St Albans rough sleepers taken in during coronavirus face years-long wait for housing

Rough sleepers rescued from the streets of St Albans face years in hostels as ballooning house price

Rough sleepers rescued from the streets of St Albans face years in hostels as ballooning house prices mean even those earning high wages struggle to afford a home. Picture: Hannah Somerville. - Credit: Archant

Homeless Herts residents struggle to escape the streets because house prices are so high, said housing workers.

Lou Champness-Nye, from Hightown Housing Association, said soaring St Albans property values made it

Lou Champness-Nye, from Hightown Housing Association, said soaring St Albans property values made it harder for homeless residents to get back on their feet. Picture: Hightown. - Credit: Archant

Rough sleepers rescued from the streets of St Albans during the coronavirus pandemic now face years in hostels, due to spiralling house prices, a housing association has said.

Hightown Housing Association, which took in homeless people during the outbreak, said it often took two years or more to find properties for the people it helped.

Lou Champness-Nye, who runs homeless hostels for the group, said Hightown had helped to house 22 rough sleepers after the government demanded all homeless people be housed during the pandemic.

Many were locals who had fallen on hard times and now found themselves priced out of their hometown, Lou said. A common cause of their homelessness was a relationship breakdown.

Homeless St Albans residents are initially accommodated in Hightown's shelter, Open Door, which has

Homeless St Albans residents are initially accommodated in Hightown's shelter, Open Door, which has had to employ extra staff during the coronavirus pandemic.Picture: Hightown. - Credit: Archant


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She said: “The vast majority of people accessing our service have a local connection to St Albans. The vast majority have been brought up and raised and gone to school here.”

The association’s boss, David Bogle, has now called on government to invest in building affordable homes in the area.

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Working with St Albans Council, Hightown initially provides rough sleepers with beds in its shelter, Open Door, but aims to move them on within 28 days to longer-term accommodation in its hostels, Kent House and Martin House.

There, staff help them with problems like addictions and mental illness, enabling them to get back into work and become self-supporting.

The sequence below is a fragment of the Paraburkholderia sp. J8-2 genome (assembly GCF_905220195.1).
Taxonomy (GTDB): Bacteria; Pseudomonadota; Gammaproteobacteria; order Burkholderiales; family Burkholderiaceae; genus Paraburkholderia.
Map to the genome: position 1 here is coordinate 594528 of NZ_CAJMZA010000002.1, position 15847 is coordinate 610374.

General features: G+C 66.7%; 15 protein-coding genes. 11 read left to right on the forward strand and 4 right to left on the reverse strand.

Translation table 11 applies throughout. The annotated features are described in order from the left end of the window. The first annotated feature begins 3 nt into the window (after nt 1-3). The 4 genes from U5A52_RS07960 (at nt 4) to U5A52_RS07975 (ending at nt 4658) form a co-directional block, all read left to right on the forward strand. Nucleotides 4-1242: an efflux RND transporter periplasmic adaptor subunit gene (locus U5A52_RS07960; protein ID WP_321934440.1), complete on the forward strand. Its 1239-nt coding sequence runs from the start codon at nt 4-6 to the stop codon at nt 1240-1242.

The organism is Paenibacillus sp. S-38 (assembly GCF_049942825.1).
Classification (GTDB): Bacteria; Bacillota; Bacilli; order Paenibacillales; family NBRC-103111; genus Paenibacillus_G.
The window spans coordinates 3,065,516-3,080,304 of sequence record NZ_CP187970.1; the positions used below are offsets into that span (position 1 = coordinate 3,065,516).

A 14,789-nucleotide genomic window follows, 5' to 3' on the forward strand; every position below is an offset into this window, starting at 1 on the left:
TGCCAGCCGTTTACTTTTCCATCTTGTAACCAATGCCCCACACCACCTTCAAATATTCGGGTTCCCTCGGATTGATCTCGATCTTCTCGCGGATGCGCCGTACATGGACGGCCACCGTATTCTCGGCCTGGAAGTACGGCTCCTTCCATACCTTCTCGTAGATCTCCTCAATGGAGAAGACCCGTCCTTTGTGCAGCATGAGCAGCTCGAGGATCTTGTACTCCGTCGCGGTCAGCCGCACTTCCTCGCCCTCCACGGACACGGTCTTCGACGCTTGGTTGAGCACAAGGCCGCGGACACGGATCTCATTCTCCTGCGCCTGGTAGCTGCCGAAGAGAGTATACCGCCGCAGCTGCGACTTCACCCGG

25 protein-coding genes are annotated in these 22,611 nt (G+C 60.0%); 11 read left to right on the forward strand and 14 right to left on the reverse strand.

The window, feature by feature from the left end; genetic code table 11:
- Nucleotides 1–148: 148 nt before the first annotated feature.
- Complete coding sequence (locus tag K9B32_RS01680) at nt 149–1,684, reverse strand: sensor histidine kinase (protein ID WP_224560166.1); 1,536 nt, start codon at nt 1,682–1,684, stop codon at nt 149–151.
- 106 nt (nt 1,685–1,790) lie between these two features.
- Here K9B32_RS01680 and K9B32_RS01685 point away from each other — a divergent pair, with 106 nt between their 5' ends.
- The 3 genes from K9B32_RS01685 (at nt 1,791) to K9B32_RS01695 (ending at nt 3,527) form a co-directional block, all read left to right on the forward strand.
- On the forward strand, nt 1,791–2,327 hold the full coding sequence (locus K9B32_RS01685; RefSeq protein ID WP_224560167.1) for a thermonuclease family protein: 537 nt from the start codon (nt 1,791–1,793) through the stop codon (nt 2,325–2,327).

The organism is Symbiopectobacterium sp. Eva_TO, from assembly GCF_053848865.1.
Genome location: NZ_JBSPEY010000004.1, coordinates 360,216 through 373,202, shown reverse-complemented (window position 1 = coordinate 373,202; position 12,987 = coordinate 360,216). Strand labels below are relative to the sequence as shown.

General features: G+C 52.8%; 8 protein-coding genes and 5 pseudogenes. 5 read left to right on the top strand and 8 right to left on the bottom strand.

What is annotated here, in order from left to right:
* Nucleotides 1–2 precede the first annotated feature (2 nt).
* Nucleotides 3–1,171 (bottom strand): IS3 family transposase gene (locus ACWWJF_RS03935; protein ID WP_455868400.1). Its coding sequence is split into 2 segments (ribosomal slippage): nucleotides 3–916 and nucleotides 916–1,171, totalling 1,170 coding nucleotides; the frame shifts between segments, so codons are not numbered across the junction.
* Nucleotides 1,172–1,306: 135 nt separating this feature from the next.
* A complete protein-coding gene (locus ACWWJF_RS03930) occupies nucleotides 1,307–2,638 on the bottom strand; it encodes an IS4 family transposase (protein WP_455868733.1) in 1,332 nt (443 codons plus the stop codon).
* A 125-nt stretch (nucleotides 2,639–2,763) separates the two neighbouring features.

Rough sleepers are housed in hostels like Martin House until they can become self-supporting. Pictur

Rough sleepers are housed in hostels like Martin House until they can become self-supporting. Picture: Hightown. - Credit: Archant

But, said Lou, it often takes two years or more for affordable accommodation to become available.

In February, just as covid-19 was spreading across the UK, St Albans was named the tenth most expensive place to live in England and Wales.

Property values were almost 90 per cent higher than the norm, costing an average of £5,582 per square metre, compared to the England and Wales average of £2,954.

“It’s very hard when it’s so affluent,” said Lou. “Private rents are very expensive. People have to be earning a very decent wage to afford private rent. So that option is really hard for homeless people in St Albans, even just to rent rooms in houses.”

Hightown's boss David Bogle called on government to release funding for new, affordable housing in S

Hightown's boss David Bogle called on government to release funding for new, affordable housing in St Albans. Picture: Tim Matthews / Hightown Housing Association. - Credit: Archant

Hightown’s backlog is now even greater than usual. Since government ordered all rough sleepers be accommodated, Open Door has had to bring in extra staff and keep people beyond the usual 28 days.

Government has pledged £433million to ensure rough sleepers accommodated during the pandemic are not put back out on the streets.

Mr Bogle said: “It’s a housing crisis. We need more housing. Government needs to get the money out and get the programme set up to spend it.”

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